Frictionless Long pips
As a coach, I've spent a lot of time over the years thinking about long pips, both how to play against and with them, and about whether they should be legal. My thinking on this has evolved over the years. I admit I'm somewhat skeptical of the pure long-pips blocking style, especially when a player basically covers the entire table by just reaching out and blocking everything back dead with long pips without sponge. In my opinion, it simply isn't very athletic, and table tennis is a sport. But it's legal, and as players and coaches, it's our job to figure out how to play against any legal surface. Besides, if you were to ban long pips, you'd essentially lose the chopping style, which is truly athletic and great for spectators. Plus not all long-pips blockers just stand there and block - some play an athletic forehand game, with the long pips often more a weakness than a strength.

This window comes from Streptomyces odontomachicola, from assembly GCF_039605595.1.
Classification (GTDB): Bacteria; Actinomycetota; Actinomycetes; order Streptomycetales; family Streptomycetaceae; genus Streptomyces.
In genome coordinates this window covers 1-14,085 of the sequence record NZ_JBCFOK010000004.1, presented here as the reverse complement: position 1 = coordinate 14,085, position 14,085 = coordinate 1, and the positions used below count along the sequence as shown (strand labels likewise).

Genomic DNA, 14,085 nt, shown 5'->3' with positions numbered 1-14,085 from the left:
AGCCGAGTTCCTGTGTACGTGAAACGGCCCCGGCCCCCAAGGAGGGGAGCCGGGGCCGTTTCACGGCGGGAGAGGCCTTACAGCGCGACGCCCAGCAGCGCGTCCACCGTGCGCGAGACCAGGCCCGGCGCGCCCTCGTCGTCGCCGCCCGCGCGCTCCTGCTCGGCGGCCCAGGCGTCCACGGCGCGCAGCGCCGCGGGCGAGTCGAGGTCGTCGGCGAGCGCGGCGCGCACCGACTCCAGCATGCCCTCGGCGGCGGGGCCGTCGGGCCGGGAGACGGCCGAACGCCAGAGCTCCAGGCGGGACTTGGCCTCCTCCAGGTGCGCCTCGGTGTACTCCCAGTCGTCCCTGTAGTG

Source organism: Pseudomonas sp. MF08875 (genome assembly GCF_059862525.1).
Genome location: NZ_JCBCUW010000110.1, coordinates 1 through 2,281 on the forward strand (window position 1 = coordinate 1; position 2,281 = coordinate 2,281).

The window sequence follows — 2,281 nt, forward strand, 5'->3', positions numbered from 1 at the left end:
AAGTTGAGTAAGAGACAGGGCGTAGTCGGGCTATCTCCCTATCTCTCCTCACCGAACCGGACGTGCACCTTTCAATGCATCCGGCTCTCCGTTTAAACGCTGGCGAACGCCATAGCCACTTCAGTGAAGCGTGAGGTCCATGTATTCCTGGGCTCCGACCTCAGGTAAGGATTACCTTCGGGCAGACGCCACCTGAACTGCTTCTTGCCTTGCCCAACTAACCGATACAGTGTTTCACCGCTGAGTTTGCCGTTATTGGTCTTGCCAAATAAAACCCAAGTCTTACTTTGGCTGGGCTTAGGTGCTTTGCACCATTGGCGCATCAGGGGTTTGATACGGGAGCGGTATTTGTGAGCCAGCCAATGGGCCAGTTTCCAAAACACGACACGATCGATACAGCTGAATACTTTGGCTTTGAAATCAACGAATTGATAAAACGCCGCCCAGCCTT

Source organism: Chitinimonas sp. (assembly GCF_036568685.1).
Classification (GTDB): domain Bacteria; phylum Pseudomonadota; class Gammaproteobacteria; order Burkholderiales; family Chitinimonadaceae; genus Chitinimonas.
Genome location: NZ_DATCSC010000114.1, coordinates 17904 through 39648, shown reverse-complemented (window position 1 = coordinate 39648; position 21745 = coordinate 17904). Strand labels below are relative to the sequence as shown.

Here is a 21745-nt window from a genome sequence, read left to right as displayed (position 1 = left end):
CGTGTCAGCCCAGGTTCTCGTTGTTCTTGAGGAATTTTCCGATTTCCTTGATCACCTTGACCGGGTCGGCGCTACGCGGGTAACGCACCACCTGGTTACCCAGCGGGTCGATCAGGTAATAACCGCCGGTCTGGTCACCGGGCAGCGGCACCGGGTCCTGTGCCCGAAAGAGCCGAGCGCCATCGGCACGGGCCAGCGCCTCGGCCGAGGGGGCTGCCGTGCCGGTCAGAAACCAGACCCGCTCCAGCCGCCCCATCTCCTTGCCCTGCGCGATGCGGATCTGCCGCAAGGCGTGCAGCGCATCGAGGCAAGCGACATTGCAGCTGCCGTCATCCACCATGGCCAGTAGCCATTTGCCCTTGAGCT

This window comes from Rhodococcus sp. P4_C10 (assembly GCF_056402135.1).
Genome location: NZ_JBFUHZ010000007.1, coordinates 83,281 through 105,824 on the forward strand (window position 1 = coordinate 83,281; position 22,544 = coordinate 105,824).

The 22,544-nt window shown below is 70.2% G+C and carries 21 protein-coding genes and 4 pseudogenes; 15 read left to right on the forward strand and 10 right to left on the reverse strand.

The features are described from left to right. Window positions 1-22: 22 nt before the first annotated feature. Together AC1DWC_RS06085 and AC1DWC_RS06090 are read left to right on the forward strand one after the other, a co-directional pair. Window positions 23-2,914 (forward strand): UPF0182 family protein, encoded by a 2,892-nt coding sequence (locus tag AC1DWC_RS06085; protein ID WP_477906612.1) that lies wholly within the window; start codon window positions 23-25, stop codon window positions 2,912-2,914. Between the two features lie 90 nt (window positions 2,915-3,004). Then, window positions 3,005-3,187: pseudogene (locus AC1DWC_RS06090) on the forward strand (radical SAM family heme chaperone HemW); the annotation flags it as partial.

Recently there's been a lot of debate about frictionless long pips. The ITTF made a regulation a while back that they are illegal. (Technically, no surface is frictionless, but they are defining frictionless to be under a certain amount of friction.) Some have taken legal long pips and baked them in the sun or treated them in some other way to make them frictionless, and argue that that's okay. It's not.
If a referee judges that the long pips are frictionless, then he knows that they have been treated in some way to make them frictionless. USATT rule 2.4.7 states, "The racket covering shall be used without any physical, chemical or other treatment." So when a player does something (such as letting them bake in the heat) to make his long pips (or antispin) frictionless, or does something similar to an inverted or any other covering, he is cheating.